People are known to be very sensitive to floor vibration, e.g. vibration with an amplitude as small as 0.004 inch (0.1 mm) can cause aggravation. Floors that are most disturbing to the occupants often have low resonant frequencies; residential and office building floors having their fundamental frequency usually in the range of 3.5 to 8 Hz, fall in this category. This might be because the natural frequencies of the internal human organs are also in the same frequency range, i.e., 4 to 8 Hz. That is, floor resonance can cause the internal organs of the occupants to resonate resulting in an uneasy and irritating feeling.

Floor vibration affects not only the comfort of the occupants but also sensitive equipment that might be on the floor, especially in industrial and laboratory settings. Excessive floor vibration can even cause some equipment to malfunction.

Typical Floors in Modern Buildings

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Modern floors, which are frequently reported to have annoying vibration, are thin, lightweight concrete slabs supported by open-web steel joists. This economical floor system is commonly used in office buildings, schools, retail spaces, restaurants, etc.

It should be noted that on occasions a sturdy floor with thick, normal weight concrete slabs, the kind that does not fit the modern floor description, exhibits unacceptable vibration. The occurrence of vibration in such floors is most probably due to the lack of enough non-structural, architectural features on the floor, hanging from underside of the floor, and even on the floor below. Also, having less office related live load such as filing cabinets in a paperless office can contribute to the floor vibration problem.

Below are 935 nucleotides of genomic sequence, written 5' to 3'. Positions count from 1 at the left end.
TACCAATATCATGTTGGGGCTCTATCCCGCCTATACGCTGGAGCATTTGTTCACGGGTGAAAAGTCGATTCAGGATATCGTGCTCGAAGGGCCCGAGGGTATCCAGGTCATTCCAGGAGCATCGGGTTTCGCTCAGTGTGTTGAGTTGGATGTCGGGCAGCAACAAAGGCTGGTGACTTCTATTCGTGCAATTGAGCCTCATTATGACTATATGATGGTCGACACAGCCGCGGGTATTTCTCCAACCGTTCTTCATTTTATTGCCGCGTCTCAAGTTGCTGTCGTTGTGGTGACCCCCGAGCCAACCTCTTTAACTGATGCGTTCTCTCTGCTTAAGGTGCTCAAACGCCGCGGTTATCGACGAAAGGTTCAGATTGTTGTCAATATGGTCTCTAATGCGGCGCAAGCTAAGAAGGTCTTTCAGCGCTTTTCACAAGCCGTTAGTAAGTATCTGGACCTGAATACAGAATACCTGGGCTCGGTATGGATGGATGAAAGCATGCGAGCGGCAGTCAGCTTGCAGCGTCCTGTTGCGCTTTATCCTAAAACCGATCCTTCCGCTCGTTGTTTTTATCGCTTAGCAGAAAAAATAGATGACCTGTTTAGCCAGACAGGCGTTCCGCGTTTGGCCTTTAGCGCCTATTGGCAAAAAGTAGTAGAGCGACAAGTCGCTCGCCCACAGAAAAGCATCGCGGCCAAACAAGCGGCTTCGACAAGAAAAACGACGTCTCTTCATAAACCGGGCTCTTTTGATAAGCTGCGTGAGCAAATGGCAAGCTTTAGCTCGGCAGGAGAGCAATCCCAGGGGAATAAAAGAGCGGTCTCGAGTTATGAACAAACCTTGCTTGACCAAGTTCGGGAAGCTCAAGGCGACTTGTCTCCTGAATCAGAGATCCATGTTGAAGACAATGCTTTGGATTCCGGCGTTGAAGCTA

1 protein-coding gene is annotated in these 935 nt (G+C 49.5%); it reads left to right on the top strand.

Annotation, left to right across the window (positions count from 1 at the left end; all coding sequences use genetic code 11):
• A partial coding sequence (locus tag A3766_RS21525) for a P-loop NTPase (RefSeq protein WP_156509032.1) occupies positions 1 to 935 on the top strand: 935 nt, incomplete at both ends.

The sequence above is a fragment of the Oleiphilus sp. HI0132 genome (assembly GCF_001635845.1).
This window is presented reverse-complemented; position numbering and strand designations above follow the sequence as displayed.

Steady State and Transient Floor Vibration

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Floor vibration can be classified as either transient or steady-state, depending upon the type of excitation and its duration. Floors subject to operating machines have a steady-state response because machines usually run continuously for a long period of time. Conversely, floor vibration due to occupants activities cannot easily be categorized as being either transient or steady-state. For the residential and office type environments, the excitation is the intermittent movement/walking of a small number of occupants; therefore, the floor vibration is mostly transient. But many steady-state, walking-induced floor vibration cases have also been reported in office buildings.

In a commercial environment, the floor vibration is mostly steady-state because the excitation is for the most part rhythmic walking with an approximately constant frequency. And in gymnasiums or dance studios, the forcing function is that of exercise activities or dancing resulting in mostly steady state floor vibration. As stated earlier, such activities can excite a floor at its forcing (fundamental) frequency and one (or more) of their higher order harmonics which might fall close or exactly match one (or more) of the floor resonant frequencies causing the floor to resonate. Figure 1(a) shows a typical rhythmic activity, such as dancing, occurring at the frequency of 2.4 Hz, i.e., 2.4 steps/second. Figure 1(b) depicts the power of such perturbation over 0.1-10 Hz frequency range. Of course, as expected, most of the power is at the fundamental frequency of 2.4 Hz but there also exist some power at 2nd, 3rd, … harmonics of that frequency.